Back in 1996, Sting (the professional wrestling legend Steve Borden, not the crap singer), dumped the surfer boy look and returned to battle Hollywood Hulk Hogan’s New World Order sporting corpse paint, long hair, a black trench coat and a baseball bat. It was one of the best angles in the modern era of pro-wrestling. It was also ripped off from one of the coolest superhero characters ever created, the avenging wraith, Eric Draven. The Crow. A film in which the story behind the film is more tragic than the fiction.
At the end of March 1993, Alex Proyas (he of the recently and rightfully panned Gods of Egypt) was helming The Crow, the film that was to make the son of the legendary Bruce Lee, a star in his own right. Lee’s Draven was supposed to be shot by Michael Masse’s character, while attempting to save his girlfriend Shelly (Sofia Shinas). Unfortunately, money was running out, the set’s firearms expert had been sent home, and the crew decided to craft their own dummy rounds rather than expending money on standard commercial dummy rounds commonly used in filming. Rounds to simulate a loaded gun without legitimately blowing a big, bloody hole through anyone!
The lack of an expert meant that the gun was not checked before the fatal scene was filmed. A blank round, with primer and gunpowder was fired off…with one of the homemade dummy bullets trapped in the barrel. Lee was hit at close range, legitimately shot and died in surgery six hours later. He was 28 years old. A star was blasted out of the sky just at the moment of its birth.
In some macabre way, Lee’s death only added to the mystique and poignancy of The Crow. The story of a rock star, brutally murdered along with his fiancée after a home invasion by a gang of thugs, who returns as a supernatural avenger to exact a bloody revenge on the dark, rain-sodden streets of Detroit.
Obvious comparisons are to be drawn with Frank Miller’s Batman. In many ways The Crow is the sort of film many had hoped Tim Burton’s Batman would be. Dark, brooding, gritty but theatrical without lapsing into pantomime as Burton’s Batman films did. In many ways, Draven is a more sympathetic character, driven not simply by revenge but love for othes, as opposed to Bruce Wayne, who at times, resembled Middle America’s, vigilante, mucky dream. Much of that is driven by Brandon Lee’s stellar display. Powerful, empathetic and displaying a powerful magnetism and a rare screen presence. There is no doubt watching him brooding around Detroit’s squalid, smoky streets and black rooftops that had he lived, he would have become one of Hollywood’s biggest and most bankable stars.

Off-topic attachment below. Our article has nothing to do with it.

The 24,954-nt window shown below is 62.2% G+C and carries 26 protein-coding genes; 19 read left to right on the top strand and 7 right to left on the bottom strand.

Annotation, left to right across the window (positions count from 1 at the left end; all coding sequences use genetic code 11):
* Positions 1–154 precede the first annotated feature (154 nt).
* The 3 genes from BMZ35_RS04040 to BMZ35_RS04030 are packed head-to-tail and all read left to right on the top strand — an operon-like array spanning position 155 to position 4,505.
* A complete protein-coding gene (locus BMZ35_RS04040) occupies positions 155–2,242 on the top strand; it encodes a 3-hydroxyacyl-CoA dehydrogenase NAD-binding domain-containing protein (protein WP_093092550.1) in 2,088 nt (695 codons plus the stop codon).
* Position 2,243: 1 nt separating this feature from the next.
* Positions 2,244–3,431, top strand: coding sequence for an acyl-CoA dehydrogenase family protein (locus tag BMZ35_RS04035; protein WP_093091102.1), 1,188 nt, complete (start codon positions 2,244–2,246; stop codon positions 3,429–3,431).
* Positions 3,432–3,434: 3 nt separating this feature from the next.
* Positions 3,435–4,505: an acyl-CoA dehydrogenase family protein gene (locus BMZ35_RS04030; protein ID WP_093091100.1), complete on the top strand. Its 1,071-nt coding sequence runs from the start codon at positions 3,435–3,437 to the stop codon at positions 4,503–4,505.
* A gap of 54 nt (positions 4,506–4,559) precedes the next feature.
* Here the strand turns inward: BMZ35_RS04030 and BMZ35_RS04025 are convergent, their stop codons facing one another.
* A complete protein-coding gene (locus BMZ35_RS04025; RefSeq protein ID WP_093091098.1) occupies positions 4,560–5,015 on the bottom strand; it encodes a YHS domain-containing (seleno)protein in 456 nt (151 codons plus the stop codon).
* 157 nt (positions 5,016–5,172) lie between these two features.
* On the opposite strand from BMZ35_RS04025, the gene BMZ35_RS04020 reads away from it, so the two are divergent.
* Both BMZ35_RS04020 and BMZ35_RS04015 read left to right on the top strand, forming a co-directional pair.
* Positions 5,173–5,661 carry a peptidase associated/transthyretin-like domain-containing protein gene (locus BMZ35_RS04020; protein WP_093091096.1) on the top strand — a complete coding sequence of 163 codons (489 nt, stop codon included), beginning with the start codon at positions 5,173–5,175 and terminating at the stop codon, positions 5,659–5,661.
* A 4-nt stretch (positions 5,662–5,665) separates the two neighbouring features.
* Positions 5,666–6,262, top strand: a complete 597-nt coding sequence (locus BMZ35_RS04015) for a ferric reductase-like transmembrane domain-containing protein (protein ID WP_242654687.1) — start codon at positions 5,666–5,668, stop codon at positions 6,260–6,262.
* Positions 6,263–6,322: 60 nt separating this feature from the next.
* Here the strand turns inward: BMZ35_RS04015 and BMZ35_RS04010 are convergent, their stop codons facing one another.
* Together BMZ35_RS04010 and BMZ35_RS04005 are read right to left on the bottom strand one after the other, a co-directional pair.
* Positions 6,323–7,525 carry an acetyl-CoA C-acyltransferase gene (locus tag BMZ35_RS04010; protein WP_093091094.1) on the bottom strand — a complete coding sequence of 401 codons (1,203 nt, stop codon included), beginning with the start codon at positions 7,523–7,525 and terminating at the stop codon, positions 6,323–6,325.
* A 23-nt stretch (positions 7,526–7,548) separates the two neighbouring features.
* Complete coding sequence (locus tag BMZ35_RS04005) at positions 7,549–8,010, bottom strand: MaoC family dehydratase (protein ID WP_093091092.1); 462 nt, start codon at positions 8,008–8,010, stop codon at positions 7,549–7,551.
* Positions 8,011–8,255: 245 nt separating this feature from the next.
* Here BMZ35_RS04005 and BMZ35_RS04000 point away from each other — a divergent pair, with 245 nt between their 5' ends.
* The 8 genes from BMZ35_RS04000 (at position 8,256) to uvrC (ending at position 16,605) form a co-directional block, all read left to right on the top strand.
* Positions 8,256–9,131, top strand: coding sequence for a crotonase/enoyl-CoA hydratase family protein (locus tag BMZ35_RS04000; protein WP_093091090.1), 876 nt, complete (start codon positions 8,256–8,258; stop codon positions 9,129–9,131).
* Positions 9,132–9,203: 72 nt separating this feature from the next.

Oddly though, Proyas’ adaptation of James O’Barr’s comic book series owes more to Robocop (1987). A dystopian vision of Detroit mirroring the city’s real life post-industrial decay. The mobs running wild and rough-shot over the beleaguered citizens with the police being shown as either powerless in the face of or corrupted by the city’s underbelly. Watching the film in 35mm at Manchester’s AMC was quite an experience. However, there is a caveat to this, in digital resolution the film loses its amazing visual aesthetic, which twists Detroit into something otherworldly. It removes the magical aura and ends up simply looking mucky and murky like the recent Warner Brother’s DC comics adaptations, which bored the tits off many of us.
What also makes The Crow interesting are the film’s flaws. The story’s villains are a little too silly to be believable. Michael Wincott’s gangland boss ‘Top Dollar’, who resembles a member of a Deep Purple tribute band, never conveys to us how reducing all of Detroit to smouldering cinders will actually make him or his rogues gallery any money. Isn’t that the point of organised crime after all? The film is also a little bloated, with the climax dragging on for about fifteen minutes longer than it needed to and things become a little too melodramatic for their own good. Nevertheless, in comparison to Batman Vs Superman this was positively a brisk 100 metre sprint.
The very ending of the film however is brave and also something of a tribute to Lee (the final eight days of shooting were finished three months after his death). A poignant, definitely close to a bold and imaginative comic book adaptation, which, had more care been taken, would have birthed a genuine superstar.